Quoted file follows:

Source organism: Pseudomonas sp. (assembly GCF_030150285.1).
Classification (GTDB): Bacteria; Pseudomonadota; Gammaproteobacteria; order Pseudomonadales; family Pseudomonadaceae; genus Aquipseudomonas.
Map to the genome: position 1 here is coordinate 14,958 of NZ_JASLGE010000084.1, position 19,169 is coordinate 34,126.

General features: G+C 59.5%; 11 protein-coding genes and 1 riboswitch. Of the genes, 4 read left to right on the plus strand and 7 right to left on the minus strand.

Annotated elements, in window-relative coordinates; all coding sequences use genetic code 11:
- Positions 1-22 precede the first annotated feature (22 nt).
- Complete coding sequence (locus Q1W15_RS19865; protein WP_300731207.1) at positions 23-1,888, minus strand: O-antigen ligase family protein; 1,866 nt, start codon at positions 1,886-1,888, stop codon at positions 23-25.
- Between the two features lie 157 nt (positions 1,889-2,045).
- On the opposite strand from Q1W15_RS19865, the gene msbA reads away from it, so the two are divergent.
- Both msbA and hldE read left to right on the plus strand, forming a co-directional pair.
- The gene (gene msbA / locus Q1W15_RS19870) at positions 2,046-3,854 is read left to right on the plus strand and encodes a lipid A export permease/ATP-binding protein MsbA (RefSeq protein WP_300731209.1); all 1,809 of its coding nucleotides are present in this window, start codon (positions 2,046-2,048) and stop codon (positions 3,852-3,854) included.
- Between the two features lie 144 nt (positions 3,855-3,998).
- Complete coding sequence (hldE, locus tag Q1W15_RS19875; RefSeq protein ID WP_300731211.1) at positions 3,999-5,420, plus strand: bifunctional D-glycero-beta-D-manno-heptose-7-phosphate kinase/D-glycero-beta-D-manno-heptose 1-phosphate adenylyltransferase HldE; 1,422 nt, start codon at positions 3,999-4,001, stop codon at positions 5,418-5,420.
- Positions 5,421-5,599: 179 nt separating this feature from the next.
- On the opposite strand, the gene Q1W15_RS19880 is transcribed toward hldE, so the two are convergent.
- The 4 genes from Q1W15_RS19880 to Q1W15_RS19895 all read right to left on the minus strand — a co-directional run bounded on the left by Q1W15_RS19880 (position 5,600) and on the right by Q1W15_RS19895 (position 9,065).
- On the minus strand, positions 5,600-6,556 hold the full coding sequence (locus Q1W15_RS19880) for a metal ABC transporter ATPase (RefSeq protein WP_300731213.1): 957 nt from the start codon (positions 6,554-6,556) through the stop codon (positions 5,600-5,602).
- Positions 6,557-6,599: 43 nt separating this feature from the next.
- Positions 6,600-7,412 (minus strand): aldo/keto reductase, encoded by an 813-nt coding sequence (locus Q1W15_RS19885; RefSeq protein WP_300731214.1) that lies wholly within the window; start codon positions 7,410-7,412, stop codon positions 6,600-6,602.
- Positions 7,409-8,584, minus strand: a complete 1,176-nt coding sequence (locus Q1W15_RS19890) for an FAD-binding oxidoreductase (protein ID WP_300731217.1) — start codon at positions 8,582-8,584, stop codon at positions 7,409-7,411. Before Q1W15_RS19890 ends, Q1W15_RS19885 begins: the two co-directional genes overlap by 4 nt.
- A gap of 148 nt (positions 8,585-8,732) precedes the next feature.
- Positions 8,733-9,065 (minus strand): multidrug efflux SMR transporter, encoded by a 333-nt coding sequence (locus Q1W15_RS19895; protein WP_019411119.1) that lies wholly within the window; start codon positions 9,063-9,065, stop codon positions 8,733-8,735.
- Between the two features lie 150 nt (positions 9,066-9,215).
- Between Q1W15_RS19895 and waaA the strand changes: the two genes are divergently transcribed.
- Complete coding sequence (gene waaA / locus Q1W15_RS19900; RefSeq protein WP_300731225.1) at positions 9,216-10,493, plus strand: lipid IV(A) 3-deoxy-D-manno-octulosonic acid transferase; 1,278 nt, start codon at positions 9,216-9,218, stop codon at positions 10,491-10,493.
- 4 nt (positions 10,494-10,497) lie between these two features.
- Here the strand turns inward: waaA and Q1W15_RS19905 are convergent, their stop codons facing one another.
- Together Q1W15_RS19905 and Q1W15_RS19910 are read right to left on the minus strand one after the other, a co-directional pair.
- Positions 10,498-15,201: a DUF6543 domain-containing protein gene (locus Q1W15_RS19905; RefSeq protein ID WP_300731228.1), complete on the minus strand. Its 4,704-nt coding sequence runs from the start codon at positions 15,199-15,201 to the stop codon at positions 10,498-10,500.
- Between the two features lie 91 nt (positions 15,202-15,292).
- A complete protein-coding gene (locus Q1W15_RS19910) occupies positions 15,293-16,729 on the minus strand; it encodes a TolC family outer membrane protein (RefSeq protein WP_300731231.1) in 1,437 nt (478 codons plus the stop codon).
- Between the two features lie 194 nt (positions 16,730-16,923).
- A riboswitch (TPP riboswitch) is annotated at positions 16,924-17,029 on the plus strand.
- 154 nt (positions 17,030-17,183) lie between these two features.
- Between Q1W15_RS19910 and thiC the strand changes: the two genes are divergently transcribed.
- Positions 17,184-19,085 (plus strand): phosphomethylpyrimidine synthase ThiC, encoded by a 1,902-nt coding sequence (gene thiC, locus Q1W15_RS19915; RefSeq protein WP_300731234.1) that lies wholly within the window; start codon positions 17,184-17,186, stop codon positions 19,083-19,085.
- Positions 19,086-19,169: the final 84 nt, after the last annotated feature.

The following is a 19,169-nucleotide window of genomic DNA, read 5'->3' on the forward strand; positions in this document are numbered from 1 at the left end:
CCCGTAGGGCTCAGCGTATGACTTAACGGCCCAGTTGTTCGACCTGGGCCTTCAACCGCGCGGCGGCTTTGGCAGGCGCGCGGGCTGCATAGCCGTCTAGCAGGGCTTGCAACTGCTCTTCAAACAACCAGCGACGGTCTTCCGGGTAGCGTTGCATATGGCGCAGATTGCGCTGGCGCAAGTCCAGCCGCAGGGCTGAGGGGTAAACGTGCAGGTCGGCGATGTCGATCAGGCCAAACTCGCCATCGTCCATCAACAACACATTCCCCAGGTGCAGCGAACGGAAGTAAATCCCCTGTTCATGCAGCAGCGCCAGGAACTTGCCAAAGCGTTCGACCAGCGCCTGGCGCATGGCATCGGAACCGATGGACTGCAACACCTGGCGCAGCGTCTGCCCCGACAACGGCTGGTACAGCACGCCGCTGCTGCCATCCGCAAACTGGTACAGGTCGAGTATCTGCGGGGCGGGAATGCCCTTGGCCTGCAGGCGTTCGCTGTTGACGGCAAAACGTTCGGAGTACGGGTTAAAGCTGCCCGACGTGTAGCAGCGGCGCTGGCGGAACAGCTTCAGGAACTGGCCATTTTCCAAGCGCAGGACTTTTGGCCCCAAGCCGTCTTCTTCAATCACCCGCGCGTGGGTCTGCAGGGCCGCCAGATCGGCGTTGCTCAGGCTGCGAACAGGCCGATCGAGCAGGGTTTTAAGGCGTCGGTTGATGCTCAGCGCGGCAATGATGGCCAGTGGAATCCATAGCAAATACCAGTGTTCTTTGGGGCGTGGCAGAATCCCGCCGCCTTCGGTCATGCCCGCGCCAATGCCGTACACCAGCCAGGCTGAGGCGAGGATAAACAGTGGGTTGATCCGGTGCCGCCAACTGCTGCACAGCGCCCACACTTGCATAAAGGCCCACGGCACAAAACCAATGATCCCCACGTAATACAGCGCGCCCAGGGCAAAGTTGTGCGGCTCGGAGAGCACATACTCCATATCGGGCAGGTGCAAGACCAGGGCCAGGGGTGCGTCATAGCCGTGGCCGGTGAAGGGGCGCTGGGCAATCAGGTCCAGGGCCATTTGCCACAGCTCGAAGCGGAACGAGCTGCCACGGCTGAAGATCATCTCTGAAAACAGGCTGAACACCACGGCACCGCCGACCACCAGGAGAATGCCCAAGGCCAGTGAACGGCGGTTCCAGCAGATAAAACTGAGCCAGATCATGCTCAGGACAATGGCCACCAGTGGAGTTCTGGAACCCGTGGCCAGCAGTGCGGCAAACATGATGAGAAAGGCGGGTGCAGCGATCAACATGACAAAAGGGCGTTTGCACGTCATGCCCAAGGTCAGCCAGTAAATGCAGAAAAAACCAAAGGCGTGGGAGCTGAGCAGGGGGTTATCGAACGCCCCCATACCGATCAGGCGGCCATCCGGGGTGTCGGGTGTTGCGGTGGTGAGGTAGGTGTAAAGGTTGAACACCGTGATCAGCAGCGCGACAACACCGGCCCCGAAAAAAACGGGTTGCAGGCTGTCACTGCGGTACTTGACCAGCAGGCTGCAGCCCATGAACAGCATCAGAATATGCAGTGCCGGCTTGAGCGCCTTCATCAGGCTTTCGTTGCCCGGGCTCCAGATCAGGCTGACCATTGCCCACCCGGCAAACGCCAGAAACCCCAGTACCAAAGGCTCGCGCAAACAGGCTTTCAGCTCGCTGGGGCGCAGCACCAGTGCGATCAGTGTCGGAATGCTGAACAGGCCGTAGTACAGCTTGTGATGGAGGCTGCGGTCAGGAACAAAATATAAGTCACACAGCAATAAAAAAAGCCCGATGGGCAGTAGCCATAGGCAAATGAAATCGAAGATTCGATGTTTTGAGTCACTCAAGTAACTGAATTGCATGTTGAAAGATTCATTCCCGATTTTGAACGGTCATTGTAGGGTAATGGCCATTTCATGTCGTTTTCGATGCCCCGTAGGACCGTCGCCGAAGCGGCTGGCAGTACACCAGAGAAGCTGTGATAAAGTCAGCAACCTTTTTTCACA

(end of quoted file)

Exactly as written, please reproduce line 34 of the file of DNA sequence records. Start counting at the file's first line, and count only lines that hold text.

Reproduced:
- 154 nt (positions 17,030-17,183) lie between these two features.